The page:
Your identification as a risky gene carrier gives you a powerful advantage by providing you with the power to find cancer early or, for many, to drastically reduce the risk of ever developing it.
Each individual risky gene carrier is unique. The type of hereditary cancer and estimated risk of developing it can vary widely , depending on the gene that is affected and the inherited mutation within it, as well as a variety of other factors.
Risky gene carriers who have not yet developed hereditary cancer are referred to as 'previvors.'
Learning one carries risky genes can be overwhelming, especially when you don't have supportive connections from people who understand what you are going through. Many risky gene carriers who are seeking out genetic testing or have recently been identified are the first in their family, so any number of biological relatives may also be affected, adding to the fear and anxiety already present for oneself. For many, a positive genetic test result means they must make difficult choices about how to best proceed and there could be major hurdles to overcome, also made more difficult in isolation. To meet others like yourself, get connected on social media or contact us for more information.
Risky genes are complicated. Each carrier has their own unique journey based on many factors in addition to the specific mutation they carry. Hereditary cancer is still a relatively new condition in research terms, so the information is constantly being updated. It takes time for anecdotal evidence to be noticed, then for research results to be definitive enough to eventually make their way into medical recommendations and then your own doctor. As a result, many sources are out-of-date and medical professionals are not always as up-to-date as one might hope. This makes it important to empower yourself by doing your own homework and connecting with others who have been there.
One of the red flags that one may be a risky gene carrier is an early-age cancer diagnosis. When hereditary cancer does develop, it tends to be more aggressive, has a higher rate of recurrence and an increased chance of developing at another site. As a result, increased and early-age cancer screening is recommended for risky gene carriers who have not yet developed hereditary cancer with the hope that, if it does develop, it will be found early when most treatable. Ask your doctor about screening for the types of hereditary cancer you are susceptible to.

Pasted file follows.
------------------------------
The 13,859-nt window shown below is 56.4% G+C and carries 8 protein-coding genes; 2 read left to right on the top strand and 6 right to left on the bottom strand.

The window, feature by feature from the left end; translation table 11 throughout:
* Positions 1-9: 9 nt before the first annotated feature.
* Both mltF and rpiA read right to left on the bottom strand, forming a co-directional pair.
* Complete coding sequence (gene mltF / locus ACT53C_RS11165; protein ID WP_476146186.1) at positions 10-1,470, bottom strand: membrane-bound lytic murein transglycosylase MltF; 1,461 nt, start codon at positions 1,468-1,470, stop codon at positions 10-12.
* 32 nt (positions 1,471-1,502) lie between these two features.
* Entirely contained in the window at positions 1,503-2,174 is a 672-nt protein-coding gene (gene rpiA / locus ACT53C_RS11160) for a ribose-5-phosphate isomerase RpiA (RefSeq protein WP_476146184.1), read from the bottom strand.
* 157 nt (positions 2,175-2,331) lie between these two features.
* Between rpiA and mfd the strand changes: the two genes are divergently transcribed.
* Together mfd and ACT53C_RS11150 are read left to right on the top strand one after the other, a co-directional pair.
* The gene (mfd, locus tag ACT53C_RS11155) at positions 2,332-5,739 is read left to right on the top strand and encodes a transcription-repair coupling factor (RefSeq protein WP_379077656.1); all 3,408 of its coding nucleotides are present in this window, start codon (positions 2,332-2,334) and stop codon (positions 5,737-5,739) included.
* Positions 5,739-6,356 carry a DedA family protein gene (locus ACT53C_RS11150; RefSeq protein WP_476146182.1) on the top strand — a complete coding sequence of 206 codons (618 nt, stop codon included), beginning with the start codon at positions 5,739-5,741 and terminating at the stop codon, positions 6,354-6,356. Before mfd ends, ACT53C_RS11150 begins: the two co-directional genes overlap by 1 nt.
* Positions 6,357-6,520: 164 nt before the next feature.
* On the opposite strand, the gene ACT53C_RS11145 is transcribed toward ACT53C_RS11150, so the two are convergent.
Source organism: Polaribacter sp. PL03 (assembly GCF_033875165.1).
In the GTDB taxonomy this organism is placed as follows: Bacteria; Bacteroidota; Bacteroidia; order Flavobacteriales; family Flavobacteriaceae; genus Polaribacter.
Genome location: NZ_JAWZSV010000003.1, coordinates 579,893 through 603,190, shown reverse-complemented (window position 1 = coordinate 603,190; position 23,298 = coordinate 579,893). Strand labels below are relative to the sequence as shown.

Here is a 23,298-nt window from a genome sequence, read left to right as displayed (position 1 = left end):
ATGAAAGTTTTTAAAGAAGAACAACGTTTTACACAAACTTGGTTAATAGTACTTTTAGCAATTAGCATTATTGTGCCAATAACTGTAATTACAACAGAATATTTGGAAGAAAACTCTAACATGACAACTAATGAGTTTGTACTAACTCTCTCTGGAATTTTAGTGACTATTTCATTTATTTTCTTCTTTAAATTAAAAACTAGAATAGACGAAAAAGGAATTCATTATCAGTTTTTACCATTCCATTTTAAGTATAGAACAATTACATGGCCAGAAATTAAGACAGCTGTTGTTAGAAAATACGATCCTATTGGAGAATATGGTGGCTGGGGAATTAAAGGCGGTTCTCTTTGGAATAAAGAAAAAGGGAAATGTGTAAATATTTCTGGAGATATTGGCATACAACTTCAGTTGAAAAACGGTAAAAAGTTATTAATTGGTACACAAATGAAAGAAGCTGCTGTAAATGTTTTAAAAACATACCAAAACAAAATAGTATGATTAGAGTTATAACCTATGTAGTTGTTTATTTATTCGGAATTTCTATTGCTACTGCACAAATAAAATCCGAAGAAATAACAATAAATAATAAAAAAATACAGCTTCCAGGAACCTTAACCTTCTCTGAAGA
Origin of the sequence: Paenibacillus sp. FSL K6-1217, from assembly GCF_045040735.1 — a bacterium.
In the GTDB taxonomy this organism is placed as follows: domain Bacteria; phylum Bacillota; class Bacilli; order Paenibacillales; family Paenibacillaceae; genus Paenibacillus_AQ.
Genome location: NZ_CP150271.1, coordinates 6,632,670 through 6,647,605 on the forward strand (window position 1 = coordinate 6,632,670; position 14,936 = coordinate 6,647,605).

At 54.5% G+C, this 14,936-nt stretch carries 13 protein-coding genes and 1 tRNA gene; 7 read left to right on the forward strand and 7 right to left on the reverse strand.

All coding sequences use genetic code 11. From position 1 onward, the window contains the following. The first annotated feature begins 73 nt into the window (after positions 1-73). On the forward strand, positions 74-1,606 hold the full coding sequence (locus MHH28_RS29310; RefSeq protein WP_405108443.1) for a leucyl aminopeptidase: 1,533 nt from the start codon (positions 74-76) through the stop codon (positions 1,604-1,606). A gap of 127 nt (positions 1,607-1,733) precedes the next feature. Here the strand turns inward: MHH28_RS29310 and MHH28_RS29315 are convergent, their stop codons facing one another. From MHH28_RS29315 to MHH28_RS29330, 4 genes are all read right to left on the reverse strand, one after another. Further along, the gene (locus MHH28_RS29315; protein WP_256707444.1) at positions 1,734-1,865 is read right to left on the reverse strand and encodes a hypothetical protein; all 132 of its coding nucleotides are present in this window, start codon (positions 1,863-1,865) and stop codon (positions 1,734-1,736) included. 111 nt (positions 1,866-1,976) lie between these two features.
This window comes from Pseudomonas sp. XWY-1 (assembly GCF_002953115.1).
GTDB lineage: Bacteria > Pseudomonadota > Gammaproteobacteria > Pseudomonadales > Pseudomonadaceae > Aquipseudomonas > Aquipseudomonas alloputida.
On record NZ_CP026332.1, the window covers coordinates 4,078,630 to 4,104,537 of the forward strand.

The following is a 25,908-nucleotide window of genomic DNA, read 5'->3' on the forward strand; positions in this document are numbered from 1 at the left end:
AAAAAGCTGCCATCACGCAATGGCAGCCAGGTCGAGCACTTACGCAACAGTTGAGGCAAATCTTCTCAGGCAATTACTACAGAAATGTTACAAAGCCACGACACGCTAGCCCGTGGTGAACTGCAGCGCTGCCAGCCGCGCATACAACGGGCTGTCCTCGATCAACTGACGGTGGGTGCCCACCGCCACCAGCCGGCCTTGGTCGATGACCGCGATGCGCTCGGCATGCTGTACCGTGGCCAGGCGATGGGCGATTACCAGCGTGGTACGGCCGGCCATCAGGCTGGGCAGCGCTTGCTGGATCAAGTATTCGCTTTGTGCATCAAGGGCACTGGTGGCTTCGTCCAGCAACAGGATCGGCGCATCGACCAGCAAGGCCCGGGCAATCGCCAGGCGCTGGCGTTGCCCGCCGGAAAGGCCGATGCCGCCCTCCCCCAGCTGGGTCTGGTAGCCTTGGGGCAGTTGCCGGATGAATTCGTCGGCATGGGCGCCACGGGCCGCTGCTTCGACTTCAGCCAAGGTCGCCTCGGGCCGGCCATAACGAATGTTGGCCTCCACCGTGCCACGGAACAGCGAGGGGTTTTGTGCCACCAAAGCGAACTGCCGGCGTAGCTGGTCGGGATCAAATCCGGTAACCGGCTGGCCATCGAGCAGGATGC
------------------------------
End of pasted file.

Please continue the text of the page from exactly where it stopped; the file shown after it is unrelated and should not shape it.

Certain drugs have been found to be useful in lowering hereditary cancer risk. Examples include the birth control pill, which is known to reduce the risk of ovarian cancer in those who take it but it may increase the risk of breast cancer, so may be less desirable for risky gene carriers who still have their breasts. Tamoxifen and other estrogen-reducing drugs have been found to be helpful in reducing breast cancer risk but they cause menopause, so may be less desirable for young carriers. Ask your doctor to describe the potential side-effects for these drugs so you can weigh the pros and cons.
The most effective cancer risk-reduction methods are in the form of surgery to remove breasts and/or ovaries. Fallopian tubes and also recommended for removal in most risky gene carriers and the uterus for some. This may seem extreme from the outside looking in, but for risky gene carriers who face a very high cancer risk, these methods have been found to be up to 95% effective. For male carriers, breast removal may be recommended in rare cases but there is no recommended surgical intervention for prostate cancer.
Lifestyle changes have been well-proven to be effective in reducing cancer risk. So much so, that a health services study suggests up to half of all cancer is preventable through lifestyle choices. For risky gene carriers, who are at a much higher risk of developing cancer than those in the general population, it makes even more sense to ensure optimal health and reduce environmental cancer triggers.
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Disclaimer: This website is for educational and informational purposes only and may not be construed as medical advice, nor is this information intended to replace advice offered by medical professionals.
Risky genes is a genetic condition that can cause any of several types of cancer due to the presence of inherited mutations in any of many different genes. Our old name, The Hereditary Breast and Ovarian Cancer Society, was based on old science that no longer reflects the true scope of this condition.